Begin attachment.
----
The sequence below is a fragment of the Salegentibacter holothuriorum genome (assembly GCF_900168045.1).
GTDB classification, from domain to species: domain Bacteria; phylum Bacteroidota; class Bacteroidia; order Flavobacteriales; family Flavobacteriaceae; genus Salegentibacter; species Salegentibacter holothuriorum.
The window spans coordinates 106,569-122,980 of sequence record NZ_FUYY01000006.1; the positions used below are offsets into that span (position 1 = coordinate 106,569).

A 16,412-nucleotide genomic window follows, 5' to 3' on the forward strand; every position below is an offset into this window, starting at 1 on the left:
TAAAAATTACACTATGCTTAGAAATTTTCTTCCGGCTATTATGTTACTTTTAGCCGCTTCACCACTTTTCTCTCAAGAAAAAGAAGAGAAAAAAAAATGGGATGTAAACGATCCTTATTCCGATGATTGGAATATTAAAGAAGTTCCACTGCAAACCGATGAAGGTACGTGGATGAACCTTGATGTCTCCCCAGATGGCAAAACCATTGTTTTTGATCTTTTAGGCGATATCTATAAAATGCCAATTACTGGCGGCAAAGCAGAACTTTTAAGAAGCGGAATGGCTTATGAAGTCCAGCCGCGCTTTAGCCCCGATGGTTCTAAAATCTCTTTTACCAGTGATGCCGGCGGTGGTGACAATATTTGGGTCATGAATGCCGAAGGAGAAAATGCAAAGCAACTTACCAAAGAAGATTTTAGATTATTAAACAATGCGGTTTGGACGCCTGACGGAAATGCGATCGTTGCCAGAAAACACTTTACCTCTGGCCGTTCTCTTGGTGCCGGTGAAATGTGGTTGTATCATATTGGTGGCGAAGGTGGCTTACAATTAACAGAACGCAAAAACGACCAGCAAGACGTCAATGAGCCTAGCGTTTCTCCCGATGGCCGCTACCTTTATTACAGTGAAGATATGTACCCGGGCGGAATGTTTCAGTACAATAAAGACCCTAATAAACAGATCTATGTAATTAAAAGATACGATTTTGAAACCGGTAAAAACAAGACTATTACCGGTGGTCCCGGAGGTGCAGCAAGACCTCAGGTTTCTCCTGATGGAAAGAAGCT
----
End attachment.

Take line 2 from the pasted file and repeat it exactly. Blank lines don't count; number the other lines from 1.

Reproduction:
GTDB classification, from domain to species: domain Bacteria; phylum Bacteroidota; class Bacteroidia; order Flavobacteriales; family Flavobacteriaceae; genus Salegentibacter; species Salegentibacter holothuriorum.